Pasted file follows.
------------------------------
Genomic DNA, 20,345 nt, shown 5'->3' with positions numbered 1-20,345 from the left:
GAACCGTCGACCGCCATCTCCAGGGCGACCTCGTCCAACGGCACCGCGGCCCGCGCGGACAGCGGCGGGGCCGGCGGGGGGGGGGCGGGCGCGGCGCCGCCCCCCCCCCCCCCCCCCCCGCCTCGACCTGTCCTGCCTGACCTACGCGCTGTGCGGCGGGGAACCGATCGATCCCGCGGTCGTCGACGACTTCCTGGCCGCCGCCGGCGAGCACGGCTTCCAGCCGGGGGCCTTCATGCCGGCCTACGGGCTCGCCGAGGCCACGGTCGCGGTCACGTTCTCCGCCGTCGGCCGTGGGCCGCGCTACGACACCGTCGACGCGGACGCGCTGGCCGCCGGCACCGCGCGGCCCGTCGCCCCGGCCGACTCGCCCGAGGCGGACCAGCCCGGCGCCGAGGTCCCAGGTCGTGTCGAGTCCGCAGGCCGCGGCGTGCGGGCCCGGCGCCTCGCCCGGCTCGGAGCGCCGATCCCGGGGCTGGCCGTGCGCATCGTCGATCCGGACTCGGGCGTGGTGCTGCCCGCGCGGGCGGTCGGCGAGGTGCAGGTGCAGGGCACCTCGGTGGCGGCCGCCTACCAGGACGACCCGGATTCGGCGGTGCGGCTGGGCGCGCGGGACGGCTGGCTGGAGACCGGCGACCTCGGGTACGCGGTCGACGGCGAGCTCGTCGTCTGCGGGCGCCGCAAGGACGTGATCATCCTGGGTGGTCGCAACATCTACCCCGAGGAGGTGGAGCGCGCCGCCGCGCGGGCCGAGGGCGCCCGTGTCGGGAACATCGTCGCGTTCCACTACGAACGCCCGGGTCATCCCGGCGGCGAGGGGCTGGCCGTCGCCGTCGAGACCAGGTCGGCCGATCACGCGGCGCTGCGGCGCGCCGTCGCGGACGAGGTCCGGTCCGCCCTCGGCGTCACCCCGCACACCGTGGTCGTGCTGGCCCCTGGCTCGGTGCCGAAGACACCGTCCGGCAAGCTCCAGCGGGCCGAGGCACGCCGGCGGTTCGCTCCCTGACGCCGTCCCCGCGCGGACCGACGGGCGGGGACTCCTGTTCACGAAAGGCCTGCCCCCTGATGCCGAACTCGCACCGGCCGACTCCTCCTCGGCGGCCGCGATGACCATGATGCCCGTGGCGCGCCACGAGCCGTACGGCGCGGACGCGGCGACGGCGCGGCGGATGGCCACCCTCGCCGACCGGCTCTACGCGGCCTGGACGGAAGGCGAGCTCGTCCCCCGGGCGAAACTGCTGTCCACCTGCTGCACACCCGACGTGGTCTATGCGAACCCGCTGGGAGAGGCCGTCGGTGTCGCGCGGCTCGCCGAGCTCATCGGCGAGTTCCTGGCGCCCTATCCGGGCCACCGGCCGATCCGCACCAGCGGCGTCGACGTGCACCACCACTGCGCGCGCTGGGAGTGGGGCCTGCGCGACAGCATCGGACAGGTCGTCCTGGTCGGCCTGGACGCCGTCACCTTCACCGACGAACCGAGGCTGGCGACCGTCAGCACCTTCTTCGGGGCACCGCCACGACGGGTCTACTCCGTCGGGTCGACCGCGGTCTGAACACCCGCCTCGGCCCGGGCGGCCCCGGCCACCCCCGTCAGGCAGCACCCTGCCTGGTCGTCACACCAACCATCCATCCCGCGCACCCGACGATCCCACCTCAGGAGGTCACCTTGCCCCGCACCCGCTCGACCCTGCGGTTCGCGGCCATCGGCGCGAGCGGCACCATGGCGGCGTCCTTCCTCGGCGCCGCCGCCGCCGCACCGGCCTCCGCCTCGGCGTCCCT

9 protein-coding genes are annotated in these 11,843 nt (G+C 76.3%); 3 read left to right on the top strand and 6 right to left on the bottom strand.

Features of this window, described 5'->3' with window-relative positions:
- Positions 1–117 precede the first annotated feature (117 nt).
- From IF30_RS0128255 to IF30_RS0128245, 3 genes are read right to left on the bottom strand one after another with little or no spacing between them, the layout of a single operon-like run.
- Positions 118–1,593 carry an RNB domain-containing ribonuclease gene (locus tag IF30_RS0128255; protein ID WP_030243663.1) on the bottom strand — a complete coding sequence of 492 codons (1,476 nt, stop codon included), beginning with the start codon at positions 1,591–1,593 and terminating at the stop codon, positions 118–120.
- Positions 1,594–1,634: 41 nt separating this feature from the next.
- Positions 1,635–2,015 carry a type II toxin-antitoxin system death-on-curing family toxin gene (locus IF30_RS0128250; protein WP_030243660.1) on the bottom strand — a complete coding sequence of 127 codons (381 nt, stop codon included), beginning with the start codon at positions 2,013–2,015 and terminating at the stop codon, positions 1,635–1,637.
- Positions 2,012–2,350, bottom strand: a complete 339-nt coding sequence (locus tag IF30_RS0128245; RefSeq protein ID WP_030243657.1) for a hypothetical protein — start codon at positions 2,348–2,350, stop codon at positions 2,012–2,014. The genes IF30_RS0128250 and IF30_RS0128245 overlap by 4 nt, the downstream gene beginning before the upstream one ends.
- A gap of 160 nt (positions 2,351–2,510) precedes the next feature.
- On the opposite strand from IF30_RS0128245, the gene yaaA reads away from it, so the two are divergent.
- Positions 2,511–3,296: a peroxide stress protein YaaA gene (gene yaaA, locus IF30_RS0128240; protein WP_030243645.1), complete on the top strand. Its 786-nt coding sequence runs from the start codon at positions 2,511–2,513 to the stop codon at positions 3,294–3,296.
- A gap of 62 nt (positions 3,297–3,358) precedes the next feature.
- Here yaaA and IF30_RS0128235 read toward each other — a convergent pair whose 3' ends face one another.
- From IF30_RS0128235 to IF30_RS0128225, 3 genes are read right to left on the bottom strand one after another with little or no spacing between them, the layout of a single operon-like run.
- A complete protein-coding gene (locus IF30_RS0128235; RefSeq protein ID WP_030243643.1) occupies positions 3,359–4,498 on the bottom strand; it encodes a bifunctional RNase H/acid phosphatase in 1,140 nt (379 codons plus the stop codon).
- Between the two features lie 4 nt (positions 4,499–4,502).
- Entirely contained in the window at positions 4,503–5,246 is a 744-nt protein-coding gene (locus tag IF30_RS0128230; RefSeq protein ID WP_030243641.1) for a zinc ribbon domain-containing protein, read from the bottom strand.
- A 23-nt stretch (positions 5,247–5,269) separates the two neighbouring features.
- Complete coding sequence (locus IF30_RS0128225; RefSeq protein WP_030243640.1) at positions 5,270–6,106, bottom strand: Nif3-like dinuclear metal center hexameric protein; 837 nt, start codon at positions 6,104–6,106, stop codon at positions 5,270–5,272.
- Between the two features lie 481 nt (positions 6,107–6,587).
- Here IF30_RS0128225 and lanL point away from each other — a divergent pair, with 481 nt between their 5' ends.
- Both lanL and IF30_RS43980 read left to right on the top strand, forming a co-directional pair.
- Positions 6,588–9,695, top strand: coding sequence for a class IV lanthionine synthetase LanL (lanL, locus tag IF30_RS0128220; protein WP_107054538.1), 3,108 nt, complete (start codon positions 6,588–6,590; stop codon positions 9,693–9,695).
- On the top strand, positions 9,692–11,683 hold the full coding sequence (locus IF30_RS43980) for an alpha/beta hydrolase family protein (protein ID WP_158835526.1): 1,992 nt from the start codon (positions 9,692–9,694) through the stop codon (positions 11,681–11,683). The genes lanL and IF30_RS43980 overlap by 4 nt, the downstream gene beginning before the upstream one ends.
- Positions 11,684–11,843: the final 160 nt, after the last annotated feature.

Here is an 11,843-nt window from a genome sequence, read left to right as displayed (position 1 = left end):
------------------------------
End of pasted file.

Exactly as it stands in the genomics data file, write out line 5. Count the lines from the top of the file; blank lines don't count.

- Positions 1–117 precede the first annotated feature (117 nt).